Continuous Film Formation- The film formed on the floor is continuous to prevent cracks or openings in the film. These cracks can allow water or detergent to penetrate into and underneath the coating.

Copolymer- A molecule or chemical which is made up from two or more types of monomers. Copolymers are preferred over a single polymer in floor finishes, sealers and coatings. These copolymers when crosslinked become tougher and more chemical resistant.

Cork Floors- Cork comes from the bark of the cork oak tree. The bark is ground into small pieces, mixed with resin, then pressed into sheets. These sheets are applied to the floor like linoleum. It is sensitive to many chemicals. \

Coverage- The amount of square footage that a gallon of floor finish, sealer or restorer will yield when applied according to label directions.

Crazing- A small irregular cracking or breaking in a floor finish film or coating after it has dried on a surface. These cracks allow dirt and soil to penetrate. Crazing can result in deterioration, chalking, dulling and rapid walk-off of the finish.

Creaming- The separation of a layer of the dispersed phase of an emulsion polish to the surface of the liquid continuous phase. This can be seen as a ring on the inside surface of a container on top of a liquid emulsion.

Curing- The aging process that allows a floor sealer or finish to fully bond and harden. Some floor finishes can take several days to reach maximum hardness. Burnishing can speed up the curing and hardening process.

Damp Mopping- The mopping of a floor using a mop dipped in a mild cleaning solution and wrung out tightly. Daily mopping of floors covered with floor finishes should be done using a neutral pH floor cleaner.

Detergent Resistance- The degree to which a floor finish film exhibits no apparent deterioration when spotted or cleaned with a solution of a non-abrasive, non-ammoniated detergent.

Dirt Embedment- Soil that has been ground into and is trapped in a floor finish. This can be caused by a lack of proper floor cleaning and scrubbing, burnishing dirty floors, applying finish over dirty floors and using the wrong cleaning agent or floor pads.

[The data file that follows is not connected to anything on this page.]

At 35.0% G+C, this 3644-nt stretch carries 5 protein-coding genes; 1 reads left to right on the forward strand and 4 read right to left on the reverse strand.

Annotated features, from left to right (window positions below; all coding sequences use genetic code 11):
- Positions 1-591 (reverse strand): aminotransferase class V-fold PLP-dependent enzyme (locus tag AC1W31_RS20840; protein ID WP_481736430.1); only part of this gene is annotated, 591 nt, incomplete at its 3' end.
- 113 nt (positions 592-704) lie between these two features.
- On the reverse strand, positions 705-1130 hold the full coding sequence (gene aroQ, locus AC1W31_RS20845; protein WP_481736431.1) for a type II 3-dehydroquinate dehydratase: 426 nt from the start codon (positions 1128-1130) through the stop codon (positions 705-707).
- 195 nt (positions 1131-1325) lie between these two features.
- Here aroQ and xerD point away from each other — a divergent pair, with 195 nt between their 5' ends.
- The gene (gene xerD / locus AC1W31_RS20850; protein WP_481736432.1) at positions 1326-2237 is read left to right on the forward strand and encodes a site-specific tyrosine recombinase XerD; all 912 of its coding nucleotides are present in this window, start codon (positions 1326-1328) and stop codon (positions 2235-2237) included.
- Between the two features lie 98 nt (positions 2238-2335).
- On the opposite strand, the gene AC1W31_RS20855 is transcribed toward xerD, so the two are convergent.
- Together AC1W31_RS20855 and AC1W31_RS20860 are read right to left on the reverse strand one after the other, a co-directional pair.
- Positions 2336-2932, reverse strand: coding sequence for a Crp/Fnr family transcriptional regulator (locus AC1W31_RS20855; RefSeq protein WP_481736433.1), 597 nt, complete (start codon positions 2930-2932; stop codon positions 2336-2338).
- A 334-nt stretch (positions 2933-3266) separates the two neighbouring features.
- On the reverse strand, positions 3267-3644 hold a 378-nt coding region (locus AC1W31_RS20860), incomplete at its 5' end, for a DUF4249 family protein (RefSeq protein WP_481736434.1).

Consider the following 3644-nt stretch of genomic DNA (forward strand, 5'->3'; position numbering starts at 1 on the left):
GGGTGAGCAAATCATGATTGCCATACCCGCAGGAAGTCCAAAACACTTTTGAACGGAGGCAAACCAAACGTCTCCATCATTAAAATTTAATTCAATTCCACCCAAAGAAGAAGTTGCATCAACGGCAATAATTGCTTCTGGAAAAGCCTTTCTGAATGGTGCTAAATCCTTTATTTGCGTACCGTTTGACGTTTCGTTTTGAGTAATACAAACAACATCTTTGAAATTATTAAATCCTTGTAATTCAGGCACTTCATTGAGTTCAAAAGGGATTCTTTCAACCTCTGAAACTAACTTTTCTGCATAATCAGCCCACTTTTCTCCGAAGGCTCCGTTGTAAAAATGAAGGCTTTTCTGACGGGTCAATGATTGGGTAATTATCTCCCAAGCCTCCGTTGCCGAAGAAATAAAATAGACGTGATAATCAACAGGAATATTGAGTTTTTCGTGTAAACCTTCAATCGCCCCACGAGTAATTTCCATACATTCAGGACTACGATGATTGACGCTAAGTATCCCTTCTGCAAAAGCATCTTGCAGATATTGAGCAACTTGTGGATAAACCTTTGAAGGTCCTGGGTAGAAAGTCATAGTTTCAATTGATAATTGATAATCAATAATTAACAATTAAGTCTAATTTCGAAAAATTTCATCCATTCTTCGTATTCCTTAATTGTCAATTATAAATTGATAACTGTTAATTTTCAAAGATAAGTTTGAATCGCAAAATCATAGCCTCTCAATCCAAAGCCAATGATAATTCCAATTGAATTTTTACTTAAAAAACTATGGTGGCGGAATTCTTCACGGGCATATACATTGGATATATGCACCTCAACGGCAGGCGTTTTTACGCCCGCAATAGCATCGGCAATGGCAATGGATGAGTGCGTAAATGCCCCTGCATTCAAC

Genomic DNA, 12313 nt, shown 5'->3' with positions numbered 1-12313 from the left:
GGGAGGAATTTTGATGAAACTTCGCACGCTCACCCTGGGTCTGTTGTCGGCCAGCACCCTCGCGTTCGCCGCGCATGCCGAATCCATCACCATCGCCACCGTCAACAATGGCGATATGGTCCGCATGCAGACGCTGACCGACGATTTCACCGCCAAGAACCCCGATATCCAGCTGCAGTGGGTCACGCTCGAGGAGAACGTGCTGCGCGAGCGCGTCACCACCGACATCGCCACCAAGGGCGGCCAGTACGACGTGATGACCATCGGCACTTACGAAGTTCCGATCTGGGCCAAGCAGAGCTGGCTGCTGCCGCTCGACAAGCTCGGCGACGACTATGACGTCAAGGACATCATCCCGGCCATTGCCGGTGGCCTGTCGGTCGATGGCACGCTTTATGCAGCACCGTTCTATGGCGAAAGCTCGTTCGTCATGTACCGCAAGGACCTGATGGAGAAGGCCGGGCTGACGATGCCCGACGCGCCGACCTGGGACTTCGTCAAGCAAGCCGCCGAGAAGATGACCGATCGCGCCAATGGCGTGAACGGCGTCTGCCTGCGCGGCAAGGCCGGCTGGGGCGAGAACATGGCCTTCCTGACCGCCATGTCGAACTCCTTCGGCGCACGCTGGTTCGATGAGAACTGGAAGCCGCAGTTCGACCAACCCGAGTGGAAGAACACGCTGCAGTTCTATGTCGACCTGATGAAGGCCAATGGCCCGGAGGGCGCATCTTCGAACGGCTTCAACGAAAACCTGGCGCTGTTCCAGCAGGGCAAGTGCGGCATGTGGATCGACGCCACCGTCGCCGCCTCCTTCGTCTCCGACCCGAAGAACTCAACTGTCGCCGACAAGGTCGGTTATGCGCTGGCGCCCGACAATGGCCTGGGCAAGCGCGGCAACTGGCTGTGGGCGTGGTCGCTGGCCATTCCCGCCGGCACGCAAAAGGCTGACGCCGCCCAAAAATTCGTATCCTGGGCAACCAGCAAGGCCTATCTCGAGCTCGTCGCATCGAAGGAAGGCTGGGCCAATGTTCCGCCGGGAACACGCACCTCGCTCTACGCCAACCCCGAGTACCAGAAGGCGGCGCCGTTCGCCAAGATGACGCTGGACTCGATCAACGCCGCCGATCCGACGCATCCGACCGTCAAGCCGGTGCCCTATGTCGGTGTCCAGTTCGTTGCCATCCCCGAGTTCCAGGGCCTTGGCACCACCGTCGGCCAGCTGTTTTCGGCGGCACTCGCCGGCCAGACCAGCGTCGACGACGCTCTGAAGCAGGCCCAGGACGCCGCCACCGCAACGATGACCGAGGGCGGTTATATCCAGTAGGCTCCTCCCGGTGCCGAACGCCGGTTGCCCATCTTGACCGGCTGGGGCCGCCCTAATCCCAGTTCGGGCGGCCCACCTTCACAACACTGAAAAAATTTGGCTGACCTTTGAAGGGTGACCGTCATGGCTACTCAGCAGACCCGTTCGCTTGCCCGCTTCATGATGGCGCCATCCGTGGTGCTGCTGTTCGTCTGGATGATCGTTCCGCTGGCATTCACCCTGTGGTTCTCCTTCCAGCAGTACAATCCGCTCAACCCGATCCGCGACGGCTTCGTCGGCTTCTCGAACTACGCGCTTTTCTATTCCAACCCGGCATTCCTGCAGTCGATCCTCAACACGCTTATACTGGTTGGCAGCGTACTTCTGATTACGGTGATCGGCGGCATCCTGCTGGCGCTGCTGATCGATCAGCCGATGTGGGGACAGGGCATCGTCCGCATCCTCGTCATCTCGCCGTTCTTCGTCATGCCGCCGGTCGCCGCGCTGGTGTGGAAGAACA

Discoloration- A darkening or color change visible to the naked eye. It can be caused by a number of factors including oxidation, embedded dirt and poor floor maintenance.

Drag or Mop Drag- A physical resistance between the mop and a floor finish during application. It is usually caused by not having enough finish in the mop or applying finish before the prior coat is dry. It often results in streaking.

Dry Bright Finish- A floor finish that dries to a gloss without buffing. Many dry bright finishes can also be buffed or burnished.

Dry Buffing- A floor polishing technique that uses an appropriate floor machine and floor pad. Never dry buff floors containing asbestos.

Dry Stripping- A method of removing a floor finish by using an appropriate floor machine, floor pad and spray stripping solution. This method is not recommended for floor containing asbestos.

Dry Time- The length of time required for a floor finish to dry. The dry time usually refers to the time required before another coat of the same finish can be applied on top of it with no adverse affects such as drag, bloom or blush.

Durability- How well a floor finish resists wear.

Dust Mopping- Removing dust and loose soils from the floor surface by means of a dry or treated dust mop.